Serena Williams defeats sister to win Australian Open final
Victory marks the 23rd Grand Slam win of her career
Serena Williams has won her record 23rd Grand Slam singles title, and her sister was right there on court to give her a congratulatory hug.
The all-Williams final — the first at the Australian Open since Serena won the first edition of the family rivalry here in 2003 — went to the younger sibling 6-4, 6-4 on Saturday night.
With her record seventh Australian title, the 35-year-old Williams moved ahead of Steffi Graf for the most major titles in the Open era. Margaret Court has the all-time record and was also in the crowd for the final at Rod Laver Arena.
Court won 24 majors, but collected 13 of those before the Open era which began in 1968 after the sport became professional.
The victory also ensured Serena Williams will regain the top ranking, which she lost in September after 186 straight weeks when Angelique Kerber won the U.S. Open.
It was Serena's seventh win in nine all-Williams Grand Slam finals, and the first since Wimbledon in 2009. It was 36-year-old, No. 13-seeded Venus Williams' first trip back to a major final in 7 1/2 years.
Serena sat on the court, holding both arms up to celebrate, before Venus walked over to her sister's side of the net for a hug.
"This was a tough one," Serena Williams said. "I really would like to take this moment to congratulate Venus, she's an amazing person — she's my inspiration.
"There's no way I would be at 23 without her — there's no way I would be at one without her. Thank-you Venus for inspiring me to be the best player I can be and inspiring me to work hard."
Williams has won 15 majors since last losing to Venus in a Grand Slam final, at Wimbledon in 2008. That was the seventh and last major title that the older of the Williams sisters won.
Venus hadn't made the second week of a major for a few years as she came to terms with an energy-sapping illness since being diagnosed with Sjogren's syndrome in 2011, and made her return to the semifinals at Wimbledon last year.
"She's made an amazing comeback ... I don't like the word comeback," Serena Williams said. "She's never left. She's been such a great champion."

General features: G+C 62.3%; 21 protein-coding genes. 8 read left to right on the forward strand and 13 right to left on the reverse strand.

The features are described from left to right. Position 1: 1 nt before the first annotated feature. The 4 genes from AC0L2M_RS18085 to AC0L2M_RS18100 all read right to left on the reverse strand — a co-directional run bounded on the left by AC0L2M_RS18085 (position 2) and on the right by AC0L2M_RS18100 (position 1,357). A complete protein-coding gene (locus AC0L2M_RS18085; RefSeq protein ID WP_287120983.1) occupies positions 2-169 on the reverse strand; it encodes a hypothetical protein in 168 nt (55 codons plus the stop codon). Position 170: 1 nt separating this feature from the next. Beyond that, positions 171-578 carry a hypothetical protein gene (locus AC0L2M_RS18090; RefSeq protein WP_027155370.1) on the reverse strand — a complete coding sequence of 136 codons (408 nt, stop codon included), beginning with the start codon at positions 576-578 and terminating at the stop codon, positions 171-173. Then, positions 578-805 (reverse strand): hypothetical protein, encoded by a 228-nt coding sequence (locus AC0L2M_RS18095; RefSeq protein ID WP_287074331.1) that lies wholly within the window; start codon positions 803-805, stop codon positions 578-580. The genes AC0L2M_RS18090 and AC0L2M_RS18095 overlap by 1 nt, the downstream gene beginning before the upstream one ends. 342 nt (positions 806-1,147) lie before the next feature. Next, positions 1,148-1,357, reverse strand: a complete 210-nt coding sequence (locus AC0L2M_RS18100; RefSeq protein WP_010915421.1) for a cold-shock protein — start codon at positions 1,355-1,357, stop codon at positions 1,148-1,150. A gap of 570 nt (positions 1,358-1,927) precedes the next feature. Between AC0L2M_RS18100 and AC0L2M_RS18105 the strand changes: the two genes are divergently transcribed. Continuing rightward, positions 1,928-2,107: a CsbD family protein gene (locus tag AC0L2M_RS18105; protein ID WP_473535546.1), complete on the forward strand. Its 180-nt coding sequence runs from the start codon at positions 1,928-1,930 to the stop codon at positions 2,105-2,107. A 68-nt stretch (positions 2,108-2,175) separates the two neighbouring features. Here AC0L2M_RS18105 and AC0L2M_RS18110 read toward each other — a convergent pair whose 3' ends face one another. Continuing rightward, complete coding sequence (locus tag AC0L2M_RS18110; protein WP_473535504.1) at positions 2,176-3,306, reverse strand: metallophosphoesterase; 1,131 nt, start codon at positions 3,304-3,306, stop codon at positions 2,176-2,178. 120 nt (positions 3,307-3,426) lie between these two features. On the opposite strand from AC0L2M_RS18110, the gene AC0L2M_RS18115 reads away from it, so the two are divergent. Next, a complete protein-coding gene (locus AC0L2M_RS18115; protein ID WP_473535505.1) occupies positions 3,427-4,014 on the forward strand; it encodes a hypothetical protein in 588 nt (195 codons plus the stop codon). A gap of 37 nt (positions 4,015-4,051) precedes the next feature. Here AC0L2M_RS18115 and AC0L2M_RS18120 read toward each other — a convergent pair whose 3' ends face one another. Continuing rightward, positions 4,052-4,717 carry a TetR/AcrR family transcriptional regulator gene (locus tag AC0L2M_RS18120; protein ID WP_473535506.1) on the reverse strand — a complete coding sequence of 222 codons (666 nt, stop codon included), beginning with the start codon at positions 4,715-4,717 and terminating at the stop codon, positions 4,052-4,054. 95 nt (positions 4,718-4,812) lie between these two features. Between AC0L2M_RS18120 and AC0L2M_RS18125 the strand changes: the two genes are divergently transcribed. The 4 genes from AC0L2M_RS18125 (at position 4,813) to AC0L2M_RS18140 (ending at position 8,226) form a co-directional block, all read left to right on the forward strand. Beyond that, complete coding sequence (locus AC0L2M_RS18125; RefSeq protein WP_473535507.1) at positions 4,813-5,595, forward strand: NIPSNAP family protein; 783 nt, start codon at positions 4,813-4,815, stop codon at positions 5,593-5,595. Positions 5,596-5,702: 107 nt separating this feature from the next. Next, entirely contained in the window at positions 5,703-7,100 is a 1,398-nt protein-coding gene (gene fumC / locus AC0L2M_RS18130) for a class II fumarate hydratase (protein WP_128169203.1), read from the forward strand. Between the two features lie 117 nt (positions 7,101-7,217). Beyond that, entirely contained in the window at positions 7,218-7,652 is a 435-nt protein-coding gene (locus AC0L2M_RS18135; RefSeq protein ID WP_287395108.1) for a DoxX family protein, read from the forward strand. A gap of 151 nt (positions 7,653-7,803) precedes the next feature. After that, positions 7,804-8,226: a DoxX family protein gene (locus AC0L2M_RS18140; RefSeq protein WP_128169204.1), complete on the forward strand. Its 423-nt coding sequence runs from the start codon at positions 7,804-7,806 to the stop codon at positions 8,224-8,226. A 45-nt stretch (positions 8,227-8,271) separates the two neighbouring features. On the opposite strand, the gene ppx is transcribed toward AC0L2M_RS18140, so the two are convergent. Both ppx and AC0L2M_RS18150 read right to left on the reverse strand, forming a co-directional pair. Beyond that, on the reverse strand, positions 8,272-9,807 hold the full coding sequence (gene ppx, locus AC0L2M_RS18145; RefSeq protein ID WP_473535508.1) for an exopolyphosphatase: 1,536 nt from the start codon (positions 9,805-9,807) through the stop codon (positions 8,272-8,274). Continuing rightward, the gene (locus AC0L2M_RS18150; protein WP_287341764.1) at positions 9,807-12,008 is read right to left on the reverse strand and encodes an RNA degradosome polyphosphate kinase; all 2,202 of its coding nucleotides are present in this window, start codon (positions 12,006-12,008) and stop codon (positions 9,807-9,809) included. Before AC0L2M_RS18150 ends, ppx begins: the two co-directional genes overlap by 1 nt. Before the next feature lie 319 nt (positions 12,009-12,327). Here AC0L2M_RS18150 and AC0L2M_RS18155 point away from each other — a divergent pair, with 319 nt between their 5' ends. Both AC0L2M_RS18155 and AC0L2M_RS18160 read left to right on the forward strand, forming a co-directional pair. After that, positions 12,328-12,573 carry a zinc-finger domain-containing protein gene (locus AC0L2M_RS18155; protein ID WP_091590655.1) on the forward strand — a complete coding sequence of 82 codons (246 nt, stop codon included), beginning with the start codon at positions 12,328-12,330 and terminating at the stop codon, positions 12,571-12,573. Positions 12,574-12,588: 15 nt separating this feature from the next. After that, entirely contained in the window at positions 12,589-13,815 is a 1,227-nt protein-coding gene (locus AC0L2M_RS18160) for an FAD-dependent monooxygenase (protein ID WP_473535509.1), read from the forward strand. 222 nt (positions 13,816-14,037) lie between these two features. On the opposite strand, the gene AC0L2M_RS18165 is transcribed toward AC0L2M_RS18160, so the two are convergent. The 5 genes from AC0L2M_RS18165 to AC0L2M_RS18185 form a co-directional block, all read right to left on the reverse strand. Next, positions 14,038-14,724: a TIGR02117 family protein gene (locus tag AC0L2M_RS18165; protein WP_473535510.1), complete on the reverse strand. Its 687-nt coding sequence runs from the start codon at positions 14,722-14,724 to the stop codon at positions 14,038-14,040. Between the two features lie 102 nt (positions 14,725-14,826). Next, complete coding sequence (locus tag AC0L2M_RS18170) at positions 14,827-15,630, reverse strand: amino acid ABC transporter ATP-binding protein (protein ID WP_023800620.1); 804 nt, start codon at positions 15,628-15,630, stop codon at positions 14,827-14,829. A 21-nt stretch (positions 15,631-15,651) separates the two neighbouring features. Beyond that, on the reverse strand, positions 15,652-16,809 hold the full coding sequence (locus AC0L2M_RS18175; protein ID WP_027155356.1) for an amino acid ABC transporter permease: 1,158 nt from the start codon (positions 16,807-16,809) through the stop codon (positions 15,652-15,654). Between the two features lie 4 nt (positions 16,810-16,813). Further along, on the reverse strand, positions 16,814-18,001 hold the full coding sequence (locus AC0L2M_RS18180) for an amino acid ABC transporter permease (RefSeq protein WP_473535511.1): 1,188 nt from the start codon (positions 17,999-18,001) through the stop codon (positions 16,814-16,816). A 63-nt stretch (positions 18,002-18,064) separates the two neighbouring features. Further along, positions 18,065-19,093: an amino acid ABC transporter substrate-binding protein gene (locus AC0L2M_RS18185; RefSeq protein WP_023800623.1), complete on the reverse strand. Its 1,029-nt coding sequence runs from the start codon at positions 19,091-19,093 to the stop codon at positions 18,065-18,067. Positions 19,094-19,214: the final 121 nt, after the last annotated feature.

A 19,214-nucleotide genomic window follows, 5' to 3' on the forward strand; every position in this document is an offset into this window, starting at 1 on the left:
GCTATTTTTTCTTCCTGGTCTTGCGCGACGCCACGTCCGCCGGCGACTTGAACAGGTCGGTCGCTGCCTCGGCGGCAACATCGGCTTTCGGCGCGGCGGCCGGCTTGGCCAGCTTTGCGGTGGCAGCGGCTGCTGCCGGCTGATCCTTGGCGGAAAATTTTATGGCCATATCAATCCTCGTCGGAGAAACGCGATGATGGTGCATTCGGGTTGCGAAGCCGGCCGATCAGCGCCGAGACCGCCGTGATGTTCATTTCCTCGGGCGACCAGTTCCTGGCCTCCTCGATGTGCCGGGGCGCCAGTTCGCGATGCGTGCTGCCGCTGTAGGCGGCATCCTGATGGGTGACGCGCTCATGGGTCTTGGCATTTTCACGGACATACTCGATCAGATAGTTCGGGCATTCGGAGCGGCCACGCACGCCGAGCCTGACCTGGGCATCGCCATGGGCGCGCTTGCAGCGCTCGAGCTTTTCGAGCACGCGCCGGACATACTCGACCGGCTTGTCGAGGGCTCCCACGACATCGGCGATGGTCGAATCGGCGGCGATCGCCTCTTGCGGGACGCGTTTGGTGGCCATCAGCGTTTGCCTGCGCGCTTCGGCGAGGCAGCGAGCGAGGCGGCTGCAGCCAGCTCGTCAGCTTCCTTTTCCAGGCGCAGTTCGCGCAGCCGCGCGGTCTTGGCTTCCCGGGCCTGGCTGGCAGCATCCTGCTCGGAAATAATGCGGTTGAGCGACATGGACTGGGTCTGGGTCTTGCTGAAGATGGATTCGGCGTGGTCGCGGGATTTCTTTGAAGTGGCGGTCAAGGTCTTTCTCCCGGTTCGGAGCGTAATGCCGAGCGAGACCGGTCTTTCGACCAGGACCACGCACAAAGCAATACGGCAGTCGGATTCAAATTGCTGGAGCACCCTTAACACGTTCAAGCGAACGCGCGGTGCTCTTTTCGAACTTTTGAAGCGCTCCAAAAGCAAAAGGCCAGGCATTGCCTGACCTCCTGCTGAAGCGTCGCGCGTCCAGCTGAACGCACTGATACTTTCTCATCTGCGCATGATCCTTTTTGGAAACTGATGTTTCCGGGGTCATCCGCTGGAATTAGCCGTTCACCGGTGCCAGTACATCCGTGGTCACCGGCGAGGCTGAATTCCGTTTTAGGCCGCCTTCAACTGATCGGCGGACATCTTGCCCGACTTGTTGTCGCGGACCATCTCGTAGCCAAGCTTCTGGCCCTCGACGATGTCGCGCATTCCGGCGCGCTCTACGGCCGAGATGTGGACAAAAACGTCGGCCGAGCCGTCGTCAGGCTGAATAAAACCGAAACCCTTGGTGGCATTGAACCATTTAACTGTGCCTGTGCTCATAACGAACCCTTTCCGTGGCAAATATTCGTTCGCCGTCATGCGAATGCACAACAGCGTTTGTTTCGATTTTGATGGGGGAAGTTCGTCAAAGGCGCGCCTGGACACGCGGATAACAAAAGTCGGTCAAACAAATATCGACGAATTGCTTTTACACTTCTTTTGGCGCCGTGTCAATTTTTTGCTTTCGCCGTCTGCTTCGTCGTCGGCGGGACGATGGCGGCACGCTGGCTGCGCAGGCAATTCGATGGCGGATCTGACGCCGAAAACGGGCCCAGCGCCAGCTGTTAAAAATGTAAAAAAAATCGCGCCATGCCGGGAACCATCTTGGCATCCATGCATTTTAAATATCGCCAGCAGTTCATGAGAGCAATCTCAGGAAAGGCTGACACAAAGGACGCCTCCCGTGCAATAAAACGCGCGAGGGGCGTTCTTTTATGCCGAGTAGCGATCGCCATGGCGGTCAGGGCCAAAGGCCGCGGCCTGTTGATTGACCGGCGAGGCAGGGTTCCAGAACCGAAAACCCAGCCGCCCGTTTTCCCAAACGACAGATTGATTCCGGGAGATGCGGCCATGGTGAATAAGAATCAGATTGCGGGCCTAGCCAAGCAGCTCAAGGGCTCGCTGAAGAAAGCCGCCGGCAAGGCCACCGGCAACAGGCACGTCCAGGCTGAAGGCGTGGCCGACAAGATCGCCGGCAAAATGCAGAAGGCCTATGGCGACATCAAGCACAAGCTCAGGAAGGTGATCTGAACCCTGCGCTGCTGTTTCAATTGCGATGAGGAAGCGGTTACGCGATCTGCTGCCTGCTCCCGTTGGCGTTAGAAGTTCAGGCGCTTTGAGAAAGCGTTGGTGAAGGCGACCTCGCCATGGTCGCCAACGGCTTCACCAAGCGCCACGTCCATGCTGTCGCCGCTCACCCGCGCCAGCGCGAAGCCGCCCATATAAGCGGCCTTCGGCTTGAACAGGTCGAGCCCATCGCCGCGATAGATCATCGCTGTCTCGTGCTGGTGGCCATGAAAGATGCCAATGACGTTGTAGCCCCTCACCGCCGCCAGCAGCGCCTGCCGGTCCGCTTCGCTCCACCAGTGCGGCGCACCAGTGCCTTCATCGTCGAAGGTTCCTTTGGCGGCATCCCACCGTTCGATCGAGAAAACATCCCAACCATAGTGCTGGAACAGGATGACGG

The match didn't live up to its classic billing, with nerves and tension causing uncharacteristic mistakes and unforced errors and four consecutive service breaks before Venus finally held for a 3-2 lead in the first set. That included a game when Serena had game point but served back-to-back double-faults and three in all to give up the break.
There were six service breaks in all. Both players were relatively subdued, except for Serena's racket smashing spike on the court in the third game that earned her a code violation.
After the fourth game, however, Serena Williams didn't face another break point in the 1-hour, 22-minute match.
"Serena Williams, that's my little sister, guys. Congratulations Serena on No. 23," Venus said. "I have been right there with you. Some of them I have lost right there against you. It's been an awesome thing, your win has always been my win, you know that. All the times I couldn't be there, wouldn't be there, didn't get there, you were there."
Venus stayed in the match with 21 winners, and won the longest rally of the match, but couldn't seem to keep up with her sister as the match progressed.
In terms of total years, it was the oldest Grand Slam women's final in the Open era with the Williams sisters combining for 71 years, 11 months. Roger Federer will be aiming to increase his all-time men's record to 18 when he takes on 14-time major winner Rafael Nadal on Sunday night, completing the singles finals lineup of all 30-somethings.
The Bryan twins missed out on a doubles record late Saturday, losing the final 7-5, 7-5 to Henri Kontinen of Finland and John Peers of Australia.
The third-seeded Bob and Mike Bryan were trying to win their 17th Grand Slam title, which would have tied them with John Newcombe for the most titles all-time.
Serena got a little bit superstitious Down Under, and hadn't wanted to talk about the No. 23. "Now we can talk about it," she said.
Now there's a limited-edition racket — 23 to be released, with proceeds going to The Serena Williams Fund — and a pair of custom-made shoes — sent by former NBA star Michael Jordan. It had Jordan's usual jersey number No. 23 stamped on the heel, helping to provide some synchronicity for the numbers involved.